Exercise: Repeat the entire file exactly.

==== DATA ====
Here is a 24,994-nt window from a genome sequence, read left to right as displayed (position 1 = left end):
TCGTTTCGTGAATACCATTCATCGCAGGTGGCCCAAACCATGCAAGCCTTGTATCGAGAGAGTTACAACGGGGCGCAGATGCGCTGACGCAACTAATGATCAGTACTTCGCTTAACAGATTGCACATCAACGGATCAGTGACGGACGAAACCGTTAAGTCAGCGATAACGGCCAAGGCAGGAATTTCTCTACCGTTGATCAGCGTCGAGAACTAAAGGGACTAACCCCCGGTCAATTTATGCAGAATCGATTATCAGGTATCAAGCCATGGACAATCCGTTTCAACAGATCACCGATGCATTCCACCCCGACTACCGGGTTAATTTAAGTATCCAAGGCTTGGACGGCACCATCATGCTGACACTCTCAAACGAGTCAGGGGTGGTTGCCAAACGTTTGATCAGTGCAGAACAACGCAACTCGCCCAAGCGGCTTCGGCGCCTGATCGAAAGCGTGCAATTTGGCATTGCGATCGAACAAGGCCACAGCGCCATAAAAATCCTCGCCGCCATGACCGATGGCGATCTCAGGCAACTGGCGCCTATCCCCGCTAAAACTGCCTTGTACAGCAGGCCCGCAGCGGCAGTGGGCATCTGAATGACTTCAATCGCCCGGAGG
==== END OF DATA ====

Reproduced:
Here is a 24,994-nt window from a genome sequence, read left to right as displayed (position 1 = left end):
TCGTTTCGTGAATACCATTCATCGCAGGTGGCCCAAACCATGCAAGCCTTGTATCGAGAGAGTTACAACGGGGCGCAGATGCGCTGACGCAACTAATGATCAGTACTTCGCTTAACAGATTGCACATCAACGGATCAGTGACGGACGAAACCGTTAAGTCAGCGATAACGGCCAAGGCAGGAATTTCTCTACCGTTGATCAGCGTCGAGAACTAAAGGGACTAACCCCCGGTCAATTTATGCAGAATCGATTATCAGGTATCAAGCCATGGACAATCCGTTTCAACAGATCACCGATGCATTCCACCCCGACTACCGGGTTAATTTAAGTATCCAAGGCTTGGACGGCACCATCATGCTGACACTCTCAAACGAGTCAGGGGTGGTTGCCAAACGTTTGATCAGTGCAGAACAACGCAACTCGCCCAAGCGGCTTCGGCGCCTGATCGAAAGCGTGCAATTTGGCATTGCGATCGAACAAGGCCACAGCGCCATAAAAATCCTCGCCGCCATGACCGATGGCGATCTCAGGCAACTGGCGCCTATCCCCGCTAAAACTGCCTTGTACAGCAGGCCCGCAGCGGCAGTGGGCATCTGAATGACTTCAATCGCCCGGAGG